Like most pharmacists in the late 1800s, Caleb Bradham experimented with a variety of drink mixtures at his New Bern, North Carolina, soda fountain. One customer favorite was known simply as “Brad’s Drink,” made from a combination of carbonated water, caffeine-rich kola nuts, vanilla, and other essential oils. In 1898, Bradham decided to rename the recipe “Pepsi-Cola,” incorporating a reference to the digestive enzyme pepsin, which gave the sugary drink a healthful connotation. The first Pepsi logo featured the soft drink’s name written in whimsically scripted red text, similar to the label of a company that even then was a rival, Coca-Cola.
Four years later, Bradham formally established the Pepsi-Cola Company in his pharmacy’s back room, and by 1903 Pepsi had received its first patent. The earliest Pepsi syrups were mixed in individual batches by Bradham and sold exclusively to soda fountains, using the tagline “exhilarating, invigorating, aids digestion.” Pepsi-Cola was served from countertop dispensers, often straight into Pepsi-Cola branded paper cups. These rare early ceramic dispensers were elaborately decorated, and are difficult to find today.
In 1905, two independent bottlers in Charlotte and Durham, North Carolina, purchased the first Pepsi franchises. Pepsi’s subsequent expansion was exponential: the following year the company grew to include 15 bottlers, and by the end of 1907 Pepsi boasted a total of 40 franchises. The business adopted a newly designed logo incorporating the slogan, “The Original Pure Food Drink,” and began to use famous spokespeople, like race-car driver Barney Oldfield, in its marketing efforts.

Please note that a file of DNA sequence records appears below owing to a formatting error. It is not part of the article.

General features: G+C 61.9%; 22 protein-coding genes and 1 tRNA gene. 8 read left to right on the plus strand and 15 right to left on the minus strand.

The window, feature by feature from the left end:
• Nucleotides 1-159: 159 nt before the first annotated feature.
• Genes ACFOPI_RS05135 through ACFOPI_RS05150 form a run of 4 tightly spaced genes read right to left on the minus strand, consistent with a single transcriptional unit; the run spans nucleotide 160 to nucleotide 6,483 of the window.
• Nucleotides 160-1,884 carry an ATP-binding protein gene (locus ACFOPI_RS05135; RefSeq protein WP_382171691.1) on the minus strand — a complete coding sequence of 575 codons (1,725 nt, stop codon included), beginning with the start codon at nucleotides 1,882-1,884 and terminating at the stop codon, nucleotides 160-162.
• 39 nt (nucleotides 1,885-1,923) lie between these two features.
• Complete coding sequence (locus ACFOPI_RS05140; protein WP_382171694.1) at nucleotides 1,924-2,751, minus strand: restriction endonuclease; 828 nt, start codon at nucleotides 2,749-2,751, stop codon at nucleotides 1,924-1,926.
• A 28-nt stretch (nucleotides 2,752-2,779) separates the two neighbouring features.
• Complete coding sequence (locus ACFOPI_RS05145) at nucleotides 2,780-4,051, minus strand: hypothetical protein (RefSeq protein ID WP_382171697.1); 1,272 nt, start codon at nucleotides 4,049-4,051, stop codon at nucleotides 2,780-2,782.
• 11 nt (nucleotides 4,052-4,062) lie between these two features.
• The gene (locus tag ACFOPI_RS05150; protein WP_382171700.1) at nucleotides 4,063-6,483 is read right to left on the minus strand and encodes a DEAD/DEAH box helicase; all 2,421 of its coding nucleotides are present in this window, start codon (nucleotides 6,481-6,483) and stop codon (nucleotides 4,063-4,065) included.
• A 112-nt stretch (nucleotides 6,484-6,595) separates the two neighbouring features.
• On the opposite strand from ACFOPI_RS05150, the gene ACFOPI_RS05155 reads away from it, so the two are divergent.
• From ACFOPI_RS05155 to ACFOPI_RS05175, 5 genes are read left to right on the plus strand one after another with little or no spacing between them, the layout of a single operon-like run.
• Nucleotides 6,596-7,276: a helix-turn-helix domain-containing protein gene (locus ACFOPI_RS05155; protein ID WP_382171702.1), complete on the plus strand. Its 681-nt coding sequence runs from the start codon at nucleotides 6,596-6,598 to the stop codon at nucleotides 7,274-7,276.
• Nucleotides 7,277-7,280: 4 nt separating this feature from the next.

During World War I, sugar prices fluctuated dramatically, wreaking havoc on the business; in 1923, the young company declared bankruptcy. Returning to the pharmacy business, Bradham sold his Pepsi-Cola trademark to the Craven Holdings Corporation. Stockbroker Roy C. Megargel was the next entrepreneur to try to make a go of it, purchasing the company and relocating its headquarters to Richmond, Virginia, but by 1931, Pepsi was bankrupt again.
Finally, Charles G. Guth acquired Pepsi and merged the business with his successful chain of candy stores along the east coast. Guth’s dissatisfaction with a Coca-Cola partnership led him to seek a new soda brand that would boost business in his shops. During the tough years following the Great Depression, Guth cut Pepsi’s shelf price by doubling the five cent serving size from 6 to 12 ounces. In response, the soda’s popularity surged.
In 1934, company president Walter S. Mack pushed the adoption of creative marketing techniques, like the “Pepsi & Pete” comic strip that continued to emphasize the drink’s low price via the antics of a pair of bumbling, overweight policemen. A new radio jingle called “Nickel, Nickel” also helped remind customers of their savings with Pepsi. The song was an instant hit, and became the first nationally-played advertising tune in the U.S., selling more than a million copies to soda-fountain jukeboxes.
As America entered World War II, Mack successfully avoided sugar rationing by purchasing the company’s first sugarcane plantation in Cuba. Pepsi’s packaging also changed to a new red, white, and blue color scheme to reflect the country’s wartime patriotism...